the capacity of disease-causing microorganisms to withstand exposure to drugs previously toxic to them; acquired either through spontaneous mutation or by gradual selection of relatively resistant strains after drug exposure. Pathogenic microorganisms resist antibiotics by various mechanisms, including the production of enzymes (for example, β-lactamases) that chemically inactivate antibiotic molecules. In mixed infections of the respiratory tract, a β-lactamase (penicillinase) produced by one organism (for example, Haemophilus influenzae) can inactivate penicillin and so block its effectiveness against other organisms in the mixture that possess no resistance of their own (for example, group A β-hemolytic streptococci). Usually an organism that has acquired resistance to a given antibiotic is resistant to others in the same chemical class. Some bacteria transmit antibiotic resistance to their offspring not chromosomally but via plasmids, which lie outside the bacterial nucleus but perform certain genetic functions. Bacteria of one species can develop resistance to certain antibiotics by acquiring plasmids from bacteria of another species.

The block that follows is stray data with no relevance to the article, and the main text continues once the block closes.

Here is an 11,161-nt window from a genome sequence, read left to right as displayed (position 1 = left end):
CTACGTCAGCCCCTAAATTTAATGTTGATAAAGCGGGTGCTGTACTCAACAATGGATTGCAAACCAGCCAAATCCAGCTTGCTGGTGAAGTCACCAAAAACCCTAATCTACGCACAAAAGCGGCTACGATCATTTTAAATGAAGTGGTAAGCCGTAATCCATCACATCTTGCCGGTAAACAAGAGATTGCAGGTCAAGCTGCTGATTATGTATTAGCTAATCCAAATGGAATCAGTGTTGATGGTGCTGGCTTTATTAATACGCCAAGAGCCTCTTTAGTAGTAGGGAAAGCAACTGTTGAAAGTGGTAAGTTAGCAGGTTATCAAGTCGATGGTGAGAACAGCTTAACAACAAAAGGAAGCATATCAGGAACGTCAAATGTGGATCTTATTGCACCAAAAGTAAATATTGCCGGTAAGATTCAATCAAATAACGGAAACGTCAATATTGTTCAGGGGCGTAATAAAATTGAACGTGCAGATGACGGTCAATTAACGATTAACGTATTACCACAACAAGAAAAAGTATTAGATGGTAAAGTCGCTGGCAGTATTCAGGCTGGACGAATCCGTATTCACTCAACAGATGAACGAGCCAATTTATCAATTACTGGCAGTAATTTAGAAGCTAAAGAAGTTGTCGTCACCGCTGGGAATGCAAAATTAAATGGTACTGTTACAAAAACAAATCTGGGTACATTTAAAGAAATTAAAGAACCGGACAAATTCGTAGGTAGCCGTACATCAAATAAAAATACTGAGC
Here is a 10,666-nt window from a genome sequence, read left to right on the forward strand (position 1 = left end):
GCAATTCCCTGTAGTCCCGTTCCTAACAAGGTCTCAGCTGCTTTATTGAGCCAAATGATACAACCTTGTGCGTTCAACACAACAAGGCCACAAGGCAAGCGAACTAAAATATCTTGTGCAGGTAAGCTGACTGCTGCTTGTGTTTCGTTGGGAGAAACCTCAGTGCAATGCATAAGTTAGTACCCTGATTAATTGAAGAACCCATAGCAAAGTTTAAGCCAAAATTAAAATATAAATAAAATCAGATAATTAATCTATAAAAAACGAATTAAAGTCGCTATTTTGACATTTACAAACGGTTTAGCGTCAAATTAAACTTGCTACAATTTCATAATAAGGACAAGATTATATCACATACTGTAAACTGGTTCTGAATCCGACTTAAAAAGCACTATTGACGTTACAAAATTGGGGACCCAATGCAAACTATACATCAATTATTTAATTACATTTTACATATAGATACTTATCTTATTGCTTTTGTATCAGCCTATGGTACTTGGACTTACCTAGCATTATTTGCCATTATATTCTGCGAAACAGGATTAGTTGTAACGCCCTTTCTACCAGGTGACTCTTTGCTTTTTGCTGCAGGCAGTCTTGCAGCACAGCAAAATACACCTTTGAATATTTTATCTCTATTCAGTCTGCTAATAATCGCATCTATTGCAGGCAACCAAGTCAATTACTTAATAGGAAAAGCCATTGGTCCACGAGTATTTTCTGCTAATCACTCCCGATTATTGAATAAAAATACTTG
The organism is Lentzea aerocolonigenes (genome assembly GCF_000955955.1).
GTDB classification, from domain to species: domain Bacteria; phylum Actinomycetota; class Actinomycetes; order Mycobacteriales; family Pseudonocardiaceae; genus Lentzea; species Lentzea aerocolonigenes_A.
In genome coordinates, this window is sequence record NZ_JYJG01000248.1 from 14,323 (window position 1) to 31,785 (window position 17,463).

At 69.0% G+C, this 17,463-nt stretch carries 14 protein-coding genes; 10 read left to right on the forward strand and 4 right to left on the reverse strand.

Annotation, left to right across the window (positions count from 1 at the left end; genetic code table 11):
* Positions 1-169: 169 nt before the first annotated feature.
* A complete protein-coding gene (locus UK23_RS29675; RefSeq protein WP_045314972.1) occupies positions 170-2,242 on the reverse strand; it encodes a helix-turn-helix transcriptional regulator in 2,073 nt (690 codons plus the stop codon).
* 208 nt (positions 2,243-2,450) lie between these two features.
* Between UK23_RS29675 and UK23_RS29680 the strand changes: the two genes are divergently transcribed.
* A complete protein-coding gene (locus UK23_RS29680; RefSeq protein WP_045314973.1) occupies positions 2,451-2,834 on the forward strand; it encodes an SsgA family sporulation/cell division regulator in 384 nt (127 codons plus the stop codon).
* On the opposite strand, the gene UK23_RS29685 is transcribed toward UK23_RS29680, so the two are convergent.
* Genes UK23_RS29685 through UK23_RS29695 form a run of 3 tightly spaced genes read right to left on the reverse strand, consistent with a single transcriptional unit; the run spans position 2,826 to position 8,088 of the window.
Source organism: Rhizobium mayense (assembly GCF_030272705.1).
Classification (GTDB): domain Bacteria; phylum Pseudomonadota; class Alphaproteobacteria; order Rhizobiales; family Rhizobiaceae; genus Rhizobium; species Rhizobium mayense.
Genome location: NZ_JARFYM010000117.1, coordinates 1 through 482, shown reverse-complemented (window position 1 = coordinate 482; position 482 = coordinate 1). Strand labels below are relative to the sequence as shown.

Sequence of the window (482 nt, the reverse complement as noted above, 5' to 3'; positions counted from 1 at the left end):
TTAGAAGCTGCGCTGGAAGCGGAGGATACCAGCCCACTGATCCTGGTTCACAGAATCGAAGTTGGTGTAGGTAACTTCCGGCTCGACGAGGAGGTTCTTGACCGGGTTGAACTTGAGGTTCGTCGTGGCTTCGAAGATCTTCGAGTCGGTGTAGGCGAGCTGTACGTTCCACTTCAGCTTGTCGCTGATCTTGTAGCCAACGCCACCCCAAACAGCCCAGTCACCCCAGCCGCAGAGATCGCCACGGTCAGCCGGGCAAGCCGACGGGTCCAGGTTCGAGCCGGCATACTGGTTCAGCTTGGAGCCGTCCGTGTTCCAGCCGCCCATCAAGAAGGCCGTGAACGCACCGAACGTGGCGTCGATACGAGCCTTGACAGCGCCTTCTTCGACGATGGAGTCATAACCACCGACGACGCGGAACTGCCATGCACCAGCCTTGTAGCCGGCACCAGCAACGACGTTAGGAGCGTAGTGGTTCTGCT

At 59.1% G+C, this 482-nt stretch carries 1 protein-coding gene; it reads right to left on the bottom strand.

Drug resistance is a growing problem worldwide. Many strains of bacteria, fungi, and parasites have developed resistance, including pneumococci, gonococci, salmonellae, Mycobacterium tuberculosis, Tinea tonsurans, and Plasmodium falciparum. In some parts of the U.S., 40% of pneumococcal isolates and 90% of staphylococci are resistant to penicillin. The prevalence of both vancomycin-resistant enterococci and methicillin-resistant Staphylococcus aureus has increased 20-fold during the past decade. Resistance of gram-positive pathogens, including Streptococcus pneumoniae and group A β-hemolytic streptococci, to macrolide antibiotics has also increased rapidly. Widespread use of fluoroquinolones for respiratory and urinary tract infections has led to a steady decline in the susceptibility of aerobic gram-negative bacilli, particularly Pseudomonas aeruginosa, to these agents. Factors favoring development of drug resistance include inappropriate prescribing of antibiotics (for example, for viral infections); indiscriminate use of newly developed, extended-spectrum agents; irrational use of broad-spectrum antibiotics to treat β-hemolytic streptococcal infections; empiric prescribing of broad-spectrum agents for infections in certain populations (for example, children, the elderly, and residents of long-term care facilities); prescribing of sublethal and thus ineffective dosages; and failure of patients to complete courses of antibiotic treatment. Antimicrobial treatment that is begun empirically before results of cultures and sensitivity tests are available and does not include agents that are effective against resistant strains of organisms, increases morbidity and mortality. Infectious disease experts and public health authorities have called for restraint by primary care physicians in prescribing antibiotics, particularly in children and for uncomplicated upper respiratory infections, acute bronchitis (nearly always viral), and acute sinusitis and otitis media (in neither of which have reliable diagnostic criteria for bacterial infection been established). They have also stressed the importance of public education, because inappropriate expectations of patients or their parents have been a driving factor in antibiotic overuse by physicians. Administration of antibiotics to livestock animals, chiefly for disease prophylaxis and growth promotion, has also contributed to the emergence of resistant strains of bacteria.